Difference between revisions of "JavaScript coding conventions"

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(Changed visibility approach to reflect switch to Google approach)
(Recommend @constructor, @private and @protected because Eclipse understands them.)
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= Visibility =
 
= Visibility =
  
We do not generally use the @protected and @private markers that Google recommends. We do, however, implement the following nomenclature for class members (properties and methods):
+
We use the @constructor, @protected and @private markers that Google recommends and Eclipse understands.
* We group members by visibility and class (static) vs. object (instance) membership:
+
 
** private static class variables (start with underscore)
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We group members by visibility and class (static) vs. object (instance) membership:
** private instance variabes (start with underscore)
+
* private static class variables (start with underscore)
** protected instance variables (discouraged)
+
* private instance variabes (start with underscore)
** public static class variables or instance variables are not allowed!
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* protected instance variables (discouraged)
** public static methods
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* public static class variables or instance variables are not allowed!
** public methods
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* public static methods
** protected static methods
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* public methods
** protected methods
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* protected static methods
** private static methods (start with underscore)
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* protected methods
** private methods (start with underscore)
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* private static methods (start with underscore)
* Sections are divided with a three line // style comment indicating the class member category.
+
* private methods (start with underscore)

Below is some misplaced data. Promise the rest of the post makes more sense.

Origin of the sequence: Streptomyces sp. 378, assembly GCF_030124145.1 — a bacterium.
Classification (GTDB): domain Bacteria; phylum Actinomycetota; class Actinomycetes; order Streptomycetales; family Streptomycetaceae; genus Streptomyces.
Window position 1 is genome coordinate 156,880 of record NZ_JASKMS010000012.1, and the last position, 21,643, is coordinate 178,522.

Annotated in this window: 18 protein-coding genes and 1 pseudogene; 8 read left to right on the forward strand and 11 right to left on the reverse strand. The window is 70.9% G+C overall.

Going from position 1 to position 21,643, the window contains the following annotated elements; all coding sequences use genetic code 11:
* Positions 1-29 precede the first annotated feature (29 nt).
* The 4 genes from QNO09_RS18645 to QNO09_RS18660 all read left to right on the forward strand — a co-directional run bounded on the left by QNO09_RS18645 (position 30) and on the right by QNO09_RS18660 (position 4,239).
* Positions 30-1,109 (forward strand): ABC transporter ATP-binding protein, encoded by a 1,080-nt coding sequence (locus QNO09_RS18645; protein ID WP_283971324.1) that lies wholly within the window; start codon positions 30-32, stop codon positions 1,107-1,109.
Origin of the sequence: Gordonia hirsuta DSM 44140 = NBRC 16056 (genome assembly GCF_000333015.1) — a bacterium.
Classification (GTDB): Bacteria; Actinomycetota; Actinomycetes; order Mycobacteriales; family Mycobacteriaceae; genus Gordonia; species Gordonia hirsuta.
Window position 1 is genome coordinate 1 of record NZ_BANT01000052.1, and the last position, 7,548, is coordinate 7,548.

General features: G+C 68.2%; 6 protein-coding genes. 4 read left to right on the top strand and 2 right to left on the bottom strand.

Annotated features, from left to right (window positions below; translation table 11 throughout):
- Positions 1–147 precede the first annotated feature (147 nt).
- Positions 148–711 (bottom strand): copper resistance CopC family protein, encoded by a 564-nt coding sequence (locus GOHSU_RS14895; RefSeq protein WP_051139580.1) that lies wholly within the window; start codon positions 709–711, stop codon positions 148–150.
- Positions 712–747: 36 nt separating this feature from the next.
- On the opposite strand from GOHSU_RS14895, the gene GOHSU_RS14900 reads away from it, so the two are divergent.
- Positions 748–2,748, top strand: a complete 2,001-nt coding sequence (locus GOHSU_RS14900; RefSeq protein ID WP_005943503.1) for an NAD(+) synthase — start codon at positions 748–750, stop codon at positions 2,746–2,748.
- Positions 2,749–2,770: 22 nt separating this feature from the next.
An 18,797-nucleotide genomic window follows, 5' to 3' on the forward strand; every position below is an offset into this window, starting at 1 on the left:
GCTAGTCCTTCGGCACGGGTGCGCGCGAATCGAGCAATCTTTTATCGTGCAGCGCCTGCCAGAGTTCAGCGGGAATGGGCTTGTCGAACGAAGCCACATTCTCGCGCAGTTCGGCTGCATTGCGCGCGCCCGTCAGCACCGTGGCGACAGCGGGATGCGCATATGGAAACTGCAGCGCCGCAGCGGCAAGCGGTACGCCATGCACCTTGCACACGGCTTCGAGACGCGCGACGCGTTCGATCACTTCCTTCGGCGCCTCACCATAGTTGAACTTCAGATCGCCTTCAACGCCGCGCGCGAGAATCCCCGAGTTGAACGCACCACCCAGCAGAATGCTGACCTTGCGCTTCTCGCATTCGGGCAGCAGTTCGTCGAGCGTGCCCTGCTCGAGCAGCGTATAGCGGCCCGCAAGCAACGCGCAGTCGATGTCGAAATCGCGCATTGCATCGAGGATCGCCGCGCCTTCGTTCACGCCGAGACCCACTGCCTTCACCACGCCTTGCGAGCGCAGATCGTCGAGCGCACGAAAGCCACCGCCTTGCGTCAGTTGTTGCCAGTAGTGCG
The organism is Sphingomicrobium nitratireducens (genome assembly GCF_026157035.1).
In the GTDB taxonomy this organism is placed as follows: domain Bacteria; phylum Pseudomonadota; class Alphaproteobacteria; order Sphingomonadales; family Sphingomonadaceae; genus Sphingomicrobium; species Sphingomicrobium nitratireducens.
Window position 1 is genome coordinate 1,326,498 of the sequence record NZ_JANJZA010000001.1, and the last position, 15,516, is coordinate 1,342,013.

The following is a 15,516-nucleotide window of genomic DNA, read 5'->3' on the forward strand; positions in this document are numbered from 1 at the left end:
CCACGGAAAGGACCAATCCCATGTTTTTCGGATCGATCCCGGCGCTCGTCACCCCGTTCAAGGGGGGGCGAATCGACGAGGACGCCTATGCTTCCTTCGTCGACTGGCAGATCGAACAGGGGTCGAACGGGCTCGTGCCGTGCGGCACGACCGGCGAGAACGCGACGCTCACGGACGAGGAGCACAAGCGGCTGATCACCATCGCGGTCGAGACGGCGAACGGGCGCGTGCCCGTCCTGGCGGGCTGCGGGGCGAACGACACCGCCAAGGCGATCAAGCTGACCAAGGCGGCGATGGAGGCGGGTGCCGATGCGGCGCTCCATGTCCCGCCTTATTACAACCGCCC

* An underscore at the start of the name marks a class member private. You are not supposed to use such a member outside scope even if the visibility is not enforced by closure.
+
 
* Protected class members are named like public methods but they must not be used outside of the inheritance hierarchy of the current class.
+
Sections are divided with a three line // style comment indicating the class member category.
 +
 
 +
An underscore at the start of the name marks a class member private. You are not supposed to use such a member outside scope even if the visibility is not enforced by closure.
 +
 
 +
Protected class members are named like public methods but they must not be used outside of the inheritance hierarchy of the current class.

Revision as of 09:04, 11 December 2010

Google Coding Conventions

We use Google's JavaScript style guide as a starting point for our own style guide.

Only deviations from the Google style guide will be documented here.

JsDoc Comments

We use JsDoc comments as outlined in the Google style guide with but we name the variable name directly after the @param tag and the type without curly braces.

Generally we encourage inline comments. These help readers of your code to understand the logic without having to understand every line of code. It's also a good practice to write inline comments before you write code so that you first think about the logic and semantics you want to implement and then about the syntax.

Visibility

We use the @constructor, @protected and @private markers that Google recommends and Eclipse understands.

We group members by visibility and class (static) vs. object (instance) membership:

  • private static class variables (start with underscore)
  • private instance variabes (start with underscore)
  • protected instance variables (discouraged)
  • public static class variables or instance variables are not allowed!
  • public static methods
  • public methods
  • protected static methods
  • protected methods
  • private static methods (start with underscore)
  • private methods (start with underscore)

Sections are divided with a three line // style comment indicating the class member category.

An underscore at the start of the name marks a class member private. You are not supposed to use such a member outside scope even if the visibility is not enforced by closure.

Protected class members are named like public methods but they must not be used outside of the inheritance hierarchy of the current class.